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US/Yemen: Negotiate Return of Guantanamo Detainees

(New York) - The apparent suicide of a Yemeni detainee at Guantanamo Bay underscores the urgent need for the United States to reach agreement with Yemen on sending uncharged prisoners home, Human Rights Watch said today. 

Mohammad Ahmed Abdullah Saleh Al-Hanashi, whose death in Guantanamo's psychiatric ward was announced Tuesday, was the fifth detainee - and the second Yemeni - to die in an apparent suicide at the Guantanamo prison. Lawyers for the Yemenis have told Human Rights Watch that a large number have gone on hunger strike to protest their confinement.

"The United States and Yemen have stalled long enough on reaching a humane repatriation plan," said Letta Tayler, terrorism and counterterrorism researcher at Human Rights Watch and author of "No Direction Home," a report on the grim prospects facing Guantanamo's Yemeni detainees. "Many of these men are entering their eighth year of detention without charge."

Nearly 100 Yemenis remain at Guantanamo - the largest national group by far and almost half the 239 detainees at the camp. More than a dozen Yemenis have been cleared for return, and the vast majority have never been charged, but in the more than seven years since Guantanamo began receiving prisoners, the US has sent only 14 Yemenis home and only two in the past two years.

A stalemate with Yemen over their return is among the main obstacles to President Barack Obama's pledge to close the detention facility by January 2010. Fearing Yemeni and other detainees will be transferred to US soil, the US Congress last month voted to block funding for Guantanamo's closure.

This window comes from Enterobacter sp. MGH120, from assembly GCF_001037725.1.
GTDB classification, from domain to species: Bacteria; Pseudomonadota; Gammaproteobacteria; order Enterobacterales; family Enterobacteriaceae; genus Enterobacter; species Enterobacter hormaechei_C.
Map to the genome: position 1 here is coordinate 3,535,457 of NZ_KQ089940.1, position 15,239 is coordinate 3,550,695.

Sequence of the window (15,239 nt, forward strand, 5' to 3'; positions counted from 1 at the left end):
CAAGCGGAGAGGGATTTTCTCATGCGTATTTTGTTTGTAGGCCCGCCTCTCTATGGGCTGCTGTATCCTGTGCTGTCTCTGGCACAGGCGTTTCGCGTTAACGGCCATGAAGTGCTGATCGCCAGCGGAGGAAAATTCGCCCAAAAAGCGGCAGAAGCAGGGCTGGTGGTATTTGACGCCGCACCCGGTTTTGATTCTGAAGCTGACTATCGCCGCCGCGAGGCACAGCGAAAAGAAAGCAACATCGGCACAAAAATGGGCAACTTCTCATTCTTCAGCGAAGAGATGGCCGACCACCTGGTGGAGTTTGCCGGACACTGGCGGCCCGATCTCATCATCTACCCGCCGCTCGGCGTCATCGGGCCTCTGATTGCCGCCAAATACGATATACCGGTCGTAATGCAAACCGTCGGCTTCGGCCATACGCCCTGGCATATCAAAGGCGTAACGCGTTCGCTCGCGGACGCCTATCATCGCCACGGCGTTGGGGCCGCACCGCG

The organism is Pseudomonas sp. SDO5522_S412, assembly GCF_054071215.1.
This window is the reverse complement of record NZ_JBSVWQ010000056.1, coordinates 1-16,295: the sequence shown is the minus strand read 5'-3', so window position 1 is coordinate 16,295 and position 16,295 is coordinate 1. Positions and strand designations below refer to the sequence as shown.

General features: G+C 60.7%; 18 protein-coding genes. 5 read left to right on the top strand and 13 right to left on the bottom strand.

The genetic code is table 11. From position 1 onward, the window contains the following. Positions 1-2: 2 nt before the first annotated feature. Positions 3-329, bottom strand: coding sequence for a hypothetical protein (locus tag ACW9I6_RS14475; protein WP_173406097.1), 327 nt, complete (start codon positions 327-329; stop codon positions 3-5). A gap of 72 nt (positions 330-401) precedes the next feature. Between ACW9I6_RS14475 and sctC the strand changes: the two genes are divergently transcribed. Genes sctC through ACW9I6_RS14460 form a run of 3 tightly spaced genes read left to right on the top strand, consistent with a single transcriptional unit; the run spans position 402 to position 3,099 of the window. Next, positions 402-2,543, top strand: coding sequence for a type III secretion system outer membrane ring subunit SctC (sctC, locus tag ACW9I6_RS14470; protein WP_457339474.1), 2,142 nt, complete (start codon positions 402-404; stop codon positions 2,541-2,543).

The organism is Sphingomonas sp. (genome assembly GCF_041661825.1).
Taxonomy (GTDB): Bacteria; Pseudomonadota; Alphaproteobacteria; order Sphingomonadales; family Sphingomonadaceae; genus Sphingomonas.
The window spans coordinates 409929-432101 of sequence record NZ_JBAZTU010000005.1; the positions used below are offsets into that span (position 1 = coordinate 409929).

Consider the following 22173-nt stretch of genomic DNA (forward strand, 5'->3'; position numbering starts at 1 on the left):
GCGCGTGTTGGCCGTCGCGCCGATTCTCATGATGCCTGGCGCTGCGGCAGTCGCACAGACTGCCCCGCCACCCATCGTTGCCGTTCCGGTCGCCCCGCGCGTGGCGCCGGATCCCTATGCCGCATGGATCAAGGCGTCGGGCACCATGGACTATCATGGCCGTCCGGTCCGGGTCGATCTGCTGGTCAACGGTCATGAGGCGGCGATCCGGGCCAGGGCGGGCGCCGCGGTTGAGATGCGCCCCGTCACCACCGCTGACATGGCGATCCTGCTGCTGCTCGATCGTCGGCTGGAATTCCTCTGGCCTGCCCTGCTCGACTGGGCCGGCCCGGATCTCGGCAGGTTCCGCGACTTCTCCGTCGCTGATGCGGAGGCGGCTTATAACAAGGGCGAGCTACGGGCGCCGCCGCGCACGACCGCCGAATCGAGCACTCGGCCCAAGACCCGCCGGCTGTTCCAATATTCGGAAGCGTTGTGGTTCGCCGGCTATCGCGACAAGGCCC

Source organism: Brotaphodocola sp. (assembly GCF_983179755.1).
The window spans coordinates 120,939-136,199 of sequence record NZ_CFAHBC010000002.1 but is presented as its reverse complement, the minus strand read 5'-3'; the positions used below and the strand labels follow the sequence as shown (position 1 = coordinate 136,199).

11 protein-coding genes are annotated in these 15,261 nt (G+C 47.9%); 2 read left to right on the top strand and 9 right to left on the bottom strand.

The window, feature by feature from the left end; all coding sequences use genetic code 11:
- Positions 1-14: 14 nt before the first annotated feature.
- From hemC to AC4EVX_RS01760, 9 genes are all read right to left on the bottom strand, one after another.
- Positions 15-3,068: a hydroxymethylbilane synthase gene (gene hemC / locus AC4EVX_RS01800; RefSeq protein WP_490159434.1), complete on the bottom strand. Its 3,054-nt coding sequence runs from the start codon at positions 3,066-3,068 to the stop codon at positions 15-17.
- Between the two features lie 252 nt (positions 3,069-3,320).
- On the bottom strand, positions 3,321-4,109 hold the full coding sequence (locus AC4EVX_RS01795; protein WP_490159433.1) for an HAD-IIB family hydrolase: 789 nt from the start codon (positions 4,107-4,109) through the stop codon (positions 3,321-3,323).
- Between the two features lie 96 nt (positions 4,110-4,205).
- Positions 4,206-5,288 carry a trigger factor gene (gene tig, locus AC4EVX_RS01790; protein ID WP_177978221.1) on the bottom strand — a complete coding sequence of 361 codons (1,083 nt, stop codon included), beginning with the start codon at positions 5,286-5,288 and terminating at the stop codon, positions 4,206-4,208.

US-Yemen talks are stalled over concerns that Yemeni detainees might pose a security threat once they return home.

"Holding these men without charge only increases international resentment against the US and hands terrorist groups a convenient recruiting tool," said Tayler. "The Obama administration should swiftly release the prisoners it can't charge and prosecute the rest in federal courts."

Saleh, 31, had been held without charge at Guantanamo since February 2002. Lawyers who visited Guantanamo in May said he was one of seven prisoners being held in a psychiatric ward and that he was restrained in a chair and force-fed through a tube, indicating he was on a hunger strike. Pentagon medical records show Saleh's weight had dropped to 87 pounds in 2005. He weighed 124 pounds when he entered Guantanamo.

 In 2006, another Yemeni, Ali Abdullah Ahmed, was found dead in an apparent suicide.  A third Yemeni, Abdul Latif, has tried to commit suicide multiple times, and was placed in a psychiatric ward after repeated suicide attempts. He tried to kill himself again in May in front of his attorney. Altogether, dozens of detainees have tried to commit suicide at Guantanamo.

A US Defense Department report prepared for Obama in February concluded that Guantanamo meets the standards for humane treatment laid out in the Geneva Conventions. Since then, the Obama administration has made improvements such as increasing communal hours and television access. However, harassment by guards and force-feeding of hunger strikers remain widespread, according to detainees' lawyers. Nearly half the detainees are being held in isolation.

Until the prison is closed, Human Rights Watch called on the Obama administration to dramatically improve conditions and allow inspections by human rights groups and independent physicians who can report publicly on their findings.

"While the Pentagon's improvements at Guantanamo should be lauded, inhumane conditions persist for many prisoners," Tayler said.

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